Department of Economics
University of Manitoba
Winnipeg, MB, R3R 5V5
Information about this author at RePEc
NBER Working Papers and Publications
|September 2018||The Life Expectancy of Older Couples And Surviving Spouses|
with Robert A. Pollak: w25009
Individual life expectancies are easy to calculate from individual mortality rates and provide useful summary measures for individuals making retirement decisions and for policy makers. For couples, analogous measures are the expected years both spouses will be alive (joint life expectancy) and the expected years the surviving spouse will spend as a widow or widower (survivor life expectancy). Using individual life expectancies to calculate summary measures for couples yields substantially misleading results because the mortality distribution of husbands and wives overlap substantially. To illustrate, consider a wife aged 60 whose husband is 62. In 2010, the wife's life expectancy was 24.5 years and her husband's 20.2 years. The couple's joint life expectancy, however, is only 17.7 years. ...
|December 2011||Family Proximity, Childcare, and Women's Labor Force Attachment|
with Robert A. Pollak: w17678
We show that close geographical proximity to mothers or mothers-in-law has a substantial positive effect on the labor supply of married women with young children. We argue that the mechanism through which proximity increases labor supply is the availability of childcare. We interpret availability broadly enough to include not only regular scheduled childcare during work hours but also an insurance aspect of proximity (e.g., a mother or mother-in-law who can provide irregular or unanticipated childcare). Using two large datasets, the National Survey of Families and Households and the public use files of the U.S. Census, we find that the predicted probability of employment and labor force participation is 4-10 percentage points higher for married women with young children living in close pro...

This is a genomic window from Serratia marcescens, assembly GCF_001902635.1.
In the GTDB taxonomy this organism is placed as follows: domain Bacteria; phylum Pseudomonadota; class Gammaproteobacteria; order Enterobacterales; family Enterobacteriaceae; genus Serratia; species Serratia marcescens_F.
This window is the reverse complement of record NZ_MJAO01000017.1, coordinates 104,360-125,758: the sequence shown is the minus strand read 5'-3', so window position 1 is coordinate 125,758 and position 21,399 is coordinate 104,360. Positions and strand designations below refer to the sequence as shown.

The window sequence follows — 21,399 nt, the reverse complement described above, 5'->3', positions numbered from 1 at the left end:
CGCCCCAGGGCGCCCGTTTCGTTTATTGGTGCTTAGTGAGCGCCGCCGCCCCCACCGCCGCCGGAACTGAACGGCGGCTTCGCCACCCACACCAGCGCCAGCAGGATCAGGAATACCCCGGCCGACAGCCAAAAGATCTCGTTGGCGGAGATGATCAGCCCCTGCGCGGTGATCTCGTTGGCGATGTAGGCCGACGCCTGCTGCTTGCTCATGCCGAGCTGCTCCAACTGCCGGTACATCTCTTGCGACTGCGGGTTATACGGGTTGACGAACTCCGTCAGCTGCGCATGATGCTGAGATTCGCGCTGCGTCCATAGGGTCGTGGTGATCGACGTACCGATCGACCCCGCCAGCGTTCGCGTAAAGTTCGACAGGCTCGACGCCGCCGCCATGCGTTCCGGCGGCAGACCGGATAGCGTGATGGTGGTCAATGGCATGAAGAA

Published: Compton, Janice & Pollak, Robert A., 2014. "Family proximity, childcare, and womenâs labor force attachment," Journal of Urban Economics, Elsevier, vol. 79(C), pages 72-90. citation courtesy of
|November 2004||Why Are Power Couples Increasingly Concentrated in Large Metropolitan Areas|
with Robert A. Pollak: w10918
Using census data, Costa and Kahn (QJE, 2000) find that power couples - couples in which both spouses have college degrees - are increasingly likely to be located in the largest metropolitan areas. One explanation for this trend is that college educated couples are more likely to face a co-location problem - the desire to satisfy the career aspirations of both spouses - and therefore are more attracted to large labor markets than are other couples. An alternative explanation is that all college educated individuals, married and unmarried, are attracted to the amenities and high returns to education found in large cities and that as a result, the formation of power couples through marriage of educated singles and additional education is more likely to occur in larger than smaller metropolit...
Published: Janice Compton & Robert A. Pollak, 2007. "Why Are Power Couples Increasingly Concentrated in Large Metropolitan Areas?," Journal of Labor Economics, University of Chicago Press, vol. 25, pages 475-512. citation courtesy of